Whether you’re reading about pseudoscientific nonsense from Goop or thinking about corking your dick with a Jiftip, the internet adds new, strange dimensions to how people get health news all the time. Now it turns out that bots have made the internet health ecosystem even stranger as Russian actors seek to sow discord among people in the United States. Sure, bots can be fun and frivolous, falling in love (sort of) and taking you on a literary journey, but they can also amplify and distort online debates. New research in the American Journal of Public Health shows that this disinformation capacity is thriving in the dishonest debate over vaccination.
In a paper published Thursday, a team of computer scientists and public health researchers presented evidence that Twitter accounts operated by bots, trolls, or “content polluters” contributed to online debates about vaccination at much higher rates than normal people. By analyzing tweets about vaccines between 2014 and 2017, the researchers found that bots (automated accounts), trolls (real people posting inflammatory things), and content polluters (spam accounts that derail discussions by posting about both sides of an argument, as well as posting malware links) posted both pro- and anti-vaccine arguments in an effort to create a “false equivalency,” the illusion that there’s a real debate with merits on both sides. The operators of these accounts even created a unique hashtag to set the terms of the debate.
“Of the 253 messages containing #VaccinateUS, 43% were provaccine, 38% were antivaccine, and the remaining 19% were neutral,” wrote the study’s authors.
This all may sound trivial since the science is quite settled on the matter: Vaccines help prevent illness in individuals and in populations. But when people are exposed to anti-vaccine messaging, they can become less certain about whether there’s a scientific consensus. Then, when they go to look for information on both sides of the so-called vaccine debate, they’ll be exposed to a lot of false information warning about the dangers of vaccines. What’s more, there was a clear purpose behind this trend.
The researchers write that a unique hashtag in this debate, “#VaccinateUS,” was used by accounts linked to the Internet Research Agency, a well-known Russian propaganda operation. This connection was outlined in an exposé on Russian troll accounts by NBC News.
“These trolls seem to be using vaccination as a wedge issue, promoting discord in American society,” Mark Dredze, Ph.D. an associate professor of computer science at Johns Hopkins University and one of the authors on the study, told The Guardian. “By playing both sides, they erode public trust in vaccination, exposing us all to the risk of infectious diseases. Viruses don’t respect national boundaries.”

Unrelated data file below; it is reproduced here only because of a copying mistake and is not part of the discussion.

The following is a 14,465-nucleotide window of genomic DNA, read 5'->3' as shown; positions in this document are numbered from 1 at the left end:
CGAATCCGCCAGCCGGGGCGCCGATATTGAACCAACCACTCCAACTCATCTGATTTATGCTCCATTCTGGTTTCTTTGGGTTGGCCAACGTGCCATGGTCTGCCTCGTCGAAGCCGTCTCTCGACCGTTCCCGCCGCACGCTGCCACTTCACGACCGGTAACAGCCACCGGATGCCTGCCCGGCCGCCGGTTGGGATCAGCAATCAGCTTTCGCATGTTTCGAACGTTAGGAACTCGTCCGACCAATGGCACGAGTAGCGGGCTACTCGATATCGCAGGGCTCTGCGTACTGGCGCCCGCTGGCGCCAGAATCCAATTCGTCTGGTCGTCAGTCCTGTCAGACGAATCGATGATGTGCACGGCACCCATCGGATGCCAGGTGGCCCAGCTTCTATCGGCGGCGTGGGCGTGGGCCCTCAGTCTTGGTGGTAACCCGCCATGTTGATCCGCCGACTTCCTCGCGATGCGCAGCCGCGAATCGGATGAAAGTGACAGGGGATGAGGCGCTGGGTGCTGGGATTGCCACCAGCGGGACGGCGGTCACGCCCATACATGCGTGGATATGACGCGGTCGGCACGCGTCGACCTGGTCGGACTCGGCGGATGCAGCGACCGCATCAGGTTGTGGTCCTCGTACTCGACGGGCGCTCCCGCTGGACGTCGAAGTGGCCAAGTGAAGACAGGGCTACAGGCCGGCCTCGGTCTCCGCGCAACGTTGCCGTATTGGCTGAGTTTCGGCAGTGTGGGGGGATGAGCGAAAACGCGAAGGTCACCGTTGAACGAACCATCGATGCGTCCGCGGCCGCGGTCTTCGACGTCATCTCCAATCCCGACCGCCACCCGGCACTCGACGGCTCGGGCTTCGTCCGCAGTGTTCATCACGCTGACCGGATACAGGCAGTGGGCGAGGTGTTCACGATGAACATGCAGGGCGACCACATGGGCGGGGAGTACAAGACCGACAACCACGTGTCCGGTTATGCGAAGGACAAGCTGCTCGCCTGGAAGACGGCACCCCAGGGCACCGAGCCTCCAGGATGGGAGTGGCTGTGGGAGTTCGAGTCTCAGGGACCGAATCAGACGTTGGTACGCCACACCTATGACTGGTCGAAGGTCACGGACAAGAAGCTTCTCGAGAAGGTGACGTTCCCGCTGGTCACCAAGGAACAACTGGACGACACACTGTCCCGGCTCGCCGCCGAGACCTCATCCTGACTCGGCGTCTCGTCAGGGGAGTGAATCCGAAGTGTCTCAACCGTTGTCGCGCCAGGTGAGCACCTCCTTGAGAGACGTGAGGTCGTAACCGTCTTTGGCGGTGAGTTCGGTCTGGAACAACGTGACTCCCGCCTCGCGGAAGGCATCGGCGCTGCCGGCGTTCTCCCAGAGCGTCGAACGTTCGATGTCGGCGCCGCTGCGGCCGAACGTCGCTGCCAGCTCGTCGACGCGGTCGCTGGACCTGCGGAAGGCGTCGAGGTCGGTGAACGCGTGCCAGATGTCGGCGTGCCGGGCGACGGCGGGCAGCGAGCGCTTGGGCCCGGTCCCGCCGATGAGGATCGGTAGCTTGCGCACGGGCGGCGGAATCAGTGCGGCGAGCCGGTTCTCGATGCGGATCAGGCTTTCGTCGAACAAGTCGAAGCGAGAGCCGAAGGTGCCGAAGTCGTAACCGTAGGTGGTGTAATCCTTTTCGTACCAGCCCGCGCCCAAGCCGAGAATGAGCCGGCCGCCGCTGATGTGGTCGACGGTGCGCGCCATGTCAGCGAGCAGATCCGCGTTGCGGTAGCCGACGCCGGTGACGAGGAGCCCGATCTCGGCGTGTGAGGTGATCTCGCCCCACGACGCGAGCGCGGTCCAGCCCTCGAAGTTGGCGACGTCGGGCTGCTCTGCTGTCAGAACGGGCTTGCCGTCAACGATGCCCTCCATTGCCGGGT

Driving a wedge in US politics has been a common theme of the Russian government’s interference for the past few years, a phenomenon that the Director of National Intelligence outlined in great detail in January 2017 with the publication of a report on the TV news outlet RT America. In the report, intelligence officials outline how the channel expanded Kremlin messaging to a US audience, with direct input from Russian government officials, focusing on stories that cast doubt on US institutions and democracy in general.
Considered through this lens, some of the tweets sent by the Russian accounts seem especially obvious. For instance, the researchers noted one that said, “Apparently only the elite get ‘clean’ #vaccines. And what do we, normal ppl, get?! #VaccinateUS.” This stuck out to them for its clear overtones about social class.
“That’s not something you see from an antivaxxer,” David Broniatowski, Ph.D., one of the study’s co-authors and an assistant professor at George Washington University who focuses on data engineering and public health, told The Washington Post. “Elites getting clean vaccines — we thought that was very unique to the Russian trolls and could be interpreted as an attempt to link vaccination to a specific division within American society.”
Another tweet read, “Did you know there was secret government database of #Vaccine-damaged child? #VaccinateUS,” which demonstrated an even more obvious attempt to paint a picture of government misinformation.
So while the debate over potential health risks of vaccination, which can be traced in large part to data fabricated by discredited doctor Andrew Wakefield, does not have merit as a debate, Russian trolls make use of a web platform like Twitter to keep it alive and cast doubt on a routine health intervention that saves lives. In this way, the Twitter accounts involved in this study contribute to an internet ecosystem in which it’s hard to discern good information from the bad.
The researchers note that, in the future, public health officials should consider the very real possibility that debates over matters concerning public health this may be fabricated or exaggerated. Welcome to the future.